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Uncertainty and Roll-Call Voting in Lame-Duck Sessions of the U.S. House, 1969–2010

Authors


  • I would like to thank Sarah Binder, Craig Goodman, Keith Poole, Frank Thames, and the anonymous reviewers for helpful comments and suggestions. Mike Crespin and Keith Poole generously shared data which I utilized in my analyses.

Abstract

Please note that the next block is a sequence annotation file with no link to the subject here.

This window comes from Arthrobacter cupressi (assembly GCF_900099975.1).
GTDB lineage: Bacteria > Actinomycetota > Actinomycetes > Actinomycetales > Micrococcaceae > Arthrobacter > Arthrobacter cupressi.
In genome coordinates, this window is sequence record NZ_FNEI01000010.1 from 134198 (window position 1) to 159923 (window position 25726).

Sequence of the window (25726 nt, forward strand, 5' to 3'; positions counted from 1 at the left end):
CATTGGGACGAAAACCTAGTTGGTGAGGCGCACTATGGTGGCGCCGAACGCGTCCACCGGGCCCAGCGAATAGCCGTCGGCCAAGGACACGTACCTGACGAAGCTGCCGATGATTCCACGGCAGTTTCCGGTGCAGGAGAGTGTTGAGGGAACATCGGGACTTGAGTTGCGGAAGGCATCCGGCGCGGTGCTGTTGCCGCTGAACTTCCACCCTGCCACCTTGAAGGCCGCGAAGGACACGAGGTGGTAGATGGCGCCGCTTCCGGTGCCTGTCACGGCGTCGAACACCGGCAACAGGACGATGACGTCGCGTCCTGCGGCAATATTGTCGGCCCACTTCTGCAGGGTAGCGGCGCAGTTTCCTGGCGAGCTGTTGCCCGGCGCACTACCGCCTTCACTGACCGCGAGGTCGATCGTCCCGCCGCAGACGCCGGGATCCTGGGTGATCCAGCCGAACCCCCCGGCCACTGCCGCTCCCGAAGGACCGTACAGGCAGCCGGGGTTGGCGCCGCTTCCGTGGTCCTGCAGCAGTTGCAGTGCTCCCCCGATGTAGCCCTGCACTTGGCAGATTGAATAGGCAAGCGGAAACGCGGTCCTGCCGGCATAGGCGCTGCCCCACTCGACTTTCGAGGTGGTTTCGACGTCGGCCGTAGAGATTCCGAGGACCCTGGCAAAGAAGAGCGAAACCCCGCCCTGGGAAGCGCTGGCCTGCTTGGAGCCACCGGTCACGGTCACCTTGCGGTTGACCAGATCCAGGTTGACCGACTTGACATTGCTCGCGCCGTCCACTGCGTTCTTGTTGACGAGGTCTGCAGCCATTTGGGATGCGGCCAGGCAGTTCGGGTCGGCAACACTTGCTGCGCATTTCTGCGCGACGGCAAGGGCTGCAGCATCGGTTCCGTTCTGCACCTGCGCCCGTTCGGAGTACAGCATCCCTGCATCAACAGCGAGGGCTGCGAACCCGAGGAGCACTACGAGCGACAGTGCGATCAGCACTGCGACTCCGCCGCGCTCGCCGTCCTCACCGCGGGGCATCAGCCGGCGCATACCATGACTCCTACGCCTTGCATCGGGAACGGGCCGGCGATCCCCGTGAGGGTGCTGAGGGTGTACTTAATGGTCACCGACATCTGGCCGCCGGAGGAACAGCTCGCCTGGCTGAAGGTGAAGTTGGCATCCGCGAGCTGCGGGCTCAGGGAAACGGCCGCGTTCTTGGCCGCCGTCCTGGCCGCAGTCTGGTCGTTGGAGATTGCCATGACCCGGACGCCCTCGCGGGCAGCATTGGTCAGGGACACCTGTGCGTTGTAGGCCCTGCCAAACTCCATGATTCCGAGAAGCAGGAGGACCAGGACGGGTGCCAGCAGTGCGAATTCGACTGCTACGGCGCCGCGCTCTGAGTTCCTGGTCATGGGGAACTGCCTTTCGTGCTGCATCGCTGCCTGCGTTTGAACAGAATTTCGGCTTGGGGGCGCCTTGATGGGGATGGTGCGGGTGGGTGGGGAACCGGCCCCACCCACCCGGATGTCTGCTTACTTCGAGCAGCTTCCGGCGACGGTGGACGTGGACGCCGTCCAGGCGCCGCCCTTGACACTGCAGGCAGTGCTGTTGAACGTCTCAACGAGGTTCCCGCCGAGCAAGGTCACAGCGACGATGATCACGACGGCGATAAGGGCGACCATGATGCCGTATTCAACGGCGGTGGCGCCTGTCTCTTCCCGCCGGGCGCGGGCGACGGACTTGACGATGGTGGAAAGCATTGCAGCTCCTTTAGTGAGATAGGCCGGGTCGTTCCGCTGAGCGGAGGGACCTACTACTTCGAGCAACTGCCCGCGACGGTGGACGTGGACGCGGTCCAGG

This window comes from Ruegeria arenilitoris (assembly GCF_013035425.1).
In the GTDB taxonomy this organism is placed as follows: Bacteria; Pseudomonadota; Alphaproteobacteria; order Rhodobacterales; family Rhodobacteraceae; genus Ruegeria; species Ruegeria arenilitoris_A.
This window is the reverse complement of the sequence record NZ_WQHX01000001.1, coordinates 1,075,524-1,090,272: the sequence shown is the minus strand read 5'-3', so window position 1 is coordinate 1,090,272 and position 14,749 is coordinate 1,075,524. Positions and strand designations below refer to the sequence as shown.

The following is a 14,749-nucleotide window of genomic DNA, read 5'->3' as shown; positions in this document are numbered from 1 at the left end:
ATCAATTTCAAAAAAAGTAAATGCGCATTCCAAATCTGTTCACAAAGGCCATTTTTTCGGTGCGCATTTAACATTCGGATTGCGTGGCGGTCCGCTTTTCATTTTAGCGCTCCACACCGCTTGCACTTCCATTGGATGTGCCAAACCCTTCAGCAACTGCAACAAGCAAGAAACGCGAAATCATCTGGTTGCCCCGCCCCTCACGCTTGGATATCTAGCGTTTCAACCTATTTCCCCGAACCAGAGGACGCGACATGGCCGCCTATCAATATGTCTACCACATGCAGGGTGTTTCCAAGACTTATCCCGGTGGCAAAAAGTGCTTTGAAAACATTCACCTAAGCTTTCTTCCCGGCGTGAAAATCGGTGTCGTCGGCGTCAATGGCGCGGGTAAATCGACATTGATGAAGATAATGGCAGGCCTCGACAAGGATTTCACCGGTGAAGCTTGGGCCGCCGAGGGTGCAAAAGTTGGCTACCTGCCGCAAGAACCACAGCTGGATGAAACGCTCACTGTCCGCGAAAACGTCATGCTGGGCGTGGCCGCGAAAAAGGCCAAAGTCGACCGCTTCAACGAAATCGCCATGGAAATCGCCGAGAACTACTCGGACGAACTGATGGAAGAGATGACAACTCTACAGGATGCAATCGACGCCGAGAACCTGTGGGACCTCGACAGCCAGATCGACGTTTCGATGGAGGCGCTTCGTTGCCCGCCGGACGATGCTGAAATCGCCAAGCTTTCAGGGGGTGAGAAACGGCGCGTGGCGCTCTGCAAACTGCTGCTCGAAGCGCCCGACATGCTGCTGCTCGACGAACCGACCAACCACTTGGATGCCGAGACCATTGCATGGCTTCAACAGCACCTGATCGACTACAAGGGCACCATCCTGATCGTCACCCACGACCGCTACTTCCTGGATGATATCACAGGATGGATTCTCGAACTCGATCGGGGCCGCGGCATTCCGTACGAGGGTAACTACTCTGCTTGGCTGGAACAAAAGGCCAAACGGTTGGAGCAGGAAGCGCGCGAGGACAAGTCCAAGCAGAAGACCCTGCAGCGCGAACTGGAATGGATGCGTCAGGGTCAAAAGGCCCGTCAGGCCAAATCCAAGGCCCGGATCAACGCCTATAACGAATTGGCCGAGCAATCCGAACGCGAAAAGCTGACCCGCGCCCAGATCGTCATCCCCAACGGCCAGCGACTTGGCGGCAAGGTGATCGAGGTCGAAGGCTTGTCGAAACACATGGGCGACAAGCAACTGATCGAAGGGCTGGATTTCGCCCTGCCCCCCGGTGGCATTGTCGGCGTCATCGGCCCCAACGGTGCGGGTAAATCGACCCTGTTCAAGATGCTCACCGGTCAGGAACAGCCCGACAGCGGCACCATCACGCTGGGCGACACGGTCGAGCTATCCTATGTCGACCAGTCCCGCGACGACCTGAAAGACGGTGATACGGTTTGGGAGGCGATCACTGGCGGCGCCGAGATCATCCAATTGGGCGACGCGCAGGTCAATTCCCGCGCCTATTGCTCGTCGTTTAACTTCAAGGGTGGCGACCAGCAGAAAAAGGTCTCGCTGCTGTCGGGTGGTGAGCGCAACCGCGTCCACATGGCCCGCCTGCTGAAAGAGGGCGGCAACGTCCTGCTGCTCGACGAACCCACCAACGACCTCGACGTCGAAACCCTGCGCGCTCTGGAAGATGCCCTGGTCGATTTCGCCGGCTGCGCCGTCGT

Lame-duck sessions of Congress have become increasingly common of late. Such sessions are marked by higher levels of ideological and participatory shirking among departing members, creating a more uncertain legislative environment. I investigate the consequences of such shirking on coalition formation and roll-call behavior. I analyze House roll-call votes held in the 12 congresses that convened lame-duck sessions from 1969 to 2010 (91st to 111th Congresses) to assess how roll-call behavior changes across sessions. I find subtle but statistically significant changes across sessions consistent with claims regarding greater uncertainty in roll-call voting in lame-duck sessions.

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